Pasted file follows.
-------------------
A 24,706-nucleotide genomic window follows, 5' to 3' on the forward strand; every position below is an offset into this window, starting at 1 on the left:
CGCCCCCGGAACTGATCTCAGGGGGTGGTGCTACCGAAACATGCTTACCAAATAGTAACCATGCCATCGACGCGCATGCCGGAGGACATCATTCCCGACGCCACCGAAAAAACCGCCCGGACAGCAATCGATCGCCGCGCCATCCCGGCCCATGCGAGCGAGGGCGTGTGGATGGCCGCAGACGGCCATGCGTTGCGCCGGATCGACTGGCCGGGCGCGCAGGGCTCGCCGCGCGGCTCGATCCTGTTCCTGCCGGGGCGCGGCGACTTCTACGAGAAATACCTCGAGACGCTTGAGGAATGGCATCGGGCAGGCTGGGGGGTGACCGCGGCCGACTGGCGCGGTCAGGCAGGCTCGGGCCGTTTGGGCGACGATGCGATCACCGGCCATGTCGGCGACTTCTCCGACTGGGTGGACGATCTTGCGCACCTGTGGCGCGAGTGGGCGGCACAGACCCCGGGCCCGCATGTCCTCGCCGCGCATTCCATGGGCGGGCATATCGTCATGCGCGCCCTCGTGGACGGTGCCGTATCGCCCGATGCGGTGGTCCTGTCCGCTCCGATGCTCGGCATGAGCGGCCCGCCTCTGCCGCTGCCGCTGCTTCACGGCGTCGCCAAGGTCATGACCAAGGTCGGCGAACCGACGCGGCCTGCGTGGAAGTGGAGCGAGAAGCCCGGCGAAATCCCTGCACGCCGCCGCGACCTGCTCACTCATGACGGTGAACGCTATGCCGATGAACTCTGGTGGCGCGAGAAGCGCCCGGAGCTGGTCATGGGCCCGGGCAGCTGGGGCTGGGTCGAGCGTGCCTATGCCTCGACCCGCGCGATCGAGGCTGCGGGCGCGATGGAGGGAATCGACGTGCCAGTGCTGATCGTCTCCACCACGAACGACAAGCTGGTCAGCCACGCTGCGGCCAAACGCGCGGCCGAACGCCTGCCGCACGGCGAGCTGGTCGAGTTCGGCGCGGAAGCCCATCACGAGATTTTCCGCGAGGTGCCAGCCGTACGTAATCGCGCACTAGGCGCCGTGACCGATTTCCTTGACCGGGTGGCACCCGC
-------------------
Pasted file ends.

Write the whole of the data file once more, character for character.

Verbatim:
A 24,706-nucleotide genomic window follows, 5' to 3' on the forward strand; every position below is an offset into this window, starting at 1 on the left:
CGCCCCCGGAACTGATCTCAGGGGGTGGTGCTACCGAAACATGCTTACCAAATAGTAACCATGCCATCGACGCGCATGCCGGAGGACATCATTCCCGACGCCACCGAAAAAACCGCCCGGACAGCAATCGATCGCCGCGCCATCCCGGCCCATGCGAGCGAGGGCGTGTGGATGGCCGCAGACGGCCATGCGTTGCGCCGGATCGACTGGCCGGGCGCGCAGGGCTCGCCGCGCGGCTCGATCCTGTTCCTGCCGGGGCGCGGCGACTTCTACGAGAAATACCTCGAGACGCTTGAGGAATGGCATCGGGCAGGCTGGGGGGTGACCGCGGCCGACTGGCGCGGTCAGGCAGGCTCGGGCCGTTTGGGCGACGATGCGATCACCGGCCATGTCGGCGACTTCTCCGACTGGGTGGACGATCTTGCGCACCTGTGGCGCGAGTGGGCGGCACAGACCCCGGGCCCGCATGTCCTCGCCGCGCATTCCATGGGCGGGCATATCGTCATGCGCGCCCTCGTGGACGGTGCCGTATCGCCCGATGCGGTGGTCCTGTCCGCTCCGATGCTCGGCATGAGCGGCCCGCCTCTGCCGCTGCCGCTGCTTCACGGCGTCGCCAAGGTCATGACCAAGGTCGGCGAACCGACGCGGCCTGCGTGGAAGTGGAGCGAGAAGCCCGGCGAAATCCCTGCACGCCGCCGCGACCTGCTCACTCATGACGGTGAACGCTATGCCGATGAACTCTGGTGGCGCGAGAAGCGCCCGGAGCTGGTCATGGGCCCGGGCAGCTGGGGCTGGGTCGAGCGTGCCTATGCCTCGACCCGCGCGATCGAGGCTGCGGGCGCGATGGAGGGAATCGACGTGCCAGTGCTGATCGTCTCCACCACGAACGACAAGCTGGTCAGCCACGCTGCGGCCAAACGCGCGGCCGAACGCCTGCCGCACGGCGAGCTGGTCGAGTTCGGCGCGGAAGCCCATCACGAGATTTTCCGCGAGGTGCCAGCCGTACGTAATCGCGCACTAGGCGCCGTGACCGATTTCCTTGACCGGGTGGCACCCGC